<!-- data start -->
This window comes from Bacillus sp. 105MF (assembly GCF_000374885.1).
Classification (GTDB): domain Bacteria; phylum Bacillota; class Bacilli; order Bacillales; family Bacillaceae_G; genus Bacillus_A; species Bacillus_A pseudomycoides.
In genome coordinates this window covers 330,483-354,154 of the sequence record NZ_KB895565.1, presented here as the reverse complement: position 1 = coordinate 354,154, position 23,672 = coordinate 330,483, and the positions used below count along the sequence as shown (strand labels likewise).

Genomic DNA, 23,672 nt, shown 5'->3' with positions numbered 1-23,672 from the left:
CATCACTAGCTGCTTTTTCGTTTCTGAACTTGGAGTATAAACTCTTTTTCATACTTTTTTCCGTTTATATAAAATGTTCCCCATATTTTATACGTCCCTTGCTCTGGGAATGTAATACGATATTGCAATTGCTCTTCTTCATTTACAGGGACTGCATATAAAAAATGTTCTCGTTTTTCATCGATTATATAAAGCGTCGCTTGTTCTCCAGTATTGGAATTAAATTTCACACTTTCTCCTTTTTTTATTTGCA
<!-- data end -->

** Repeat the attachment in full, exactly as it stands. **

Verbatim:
This window comes from Bacillus sp. 105MF (assembly GCF_000374885.1).
Classification (GTDB): domain Bacteria; phylum Bacillota; class Bacilli; order Bacillales; family Bacillaceae_G; genus Bacillus_A; species Bacillus_A pseudomycoides.
In genome coordinates this window covers 330,483-354,154 of the sequence record NZ_KB895565.1, presented here as the reverse complement: position 1 = coordinate 354,154, position 23,672 = coordinate 330,483, and the positions used below count along the sequence as shown (strand labels likewise).

Genomic DNA, 23,672 nt, shown 5'->3' with positions numbered 1-23,672 from the left:
CATCACTAGCTGCTTTTTCGTTTCTGAACTTGGAGTATAAACTCTTTTTCATACTTTTTTCCGTTTATATAAAATGTTCCCCATATTTTATACGTCCCTTGCTCTGGGAATGTAATACGATATTGCAATTGCTCTTCTTCATTTACAGGGACTGCATATAAAAAATGTTCTCGTTTTTCATCGATTATATAAAGCGTCGCTTGTTCTCCAGTATTGGAATTAAATTTCACACTTTCTCCTTTTTTTATTTGCA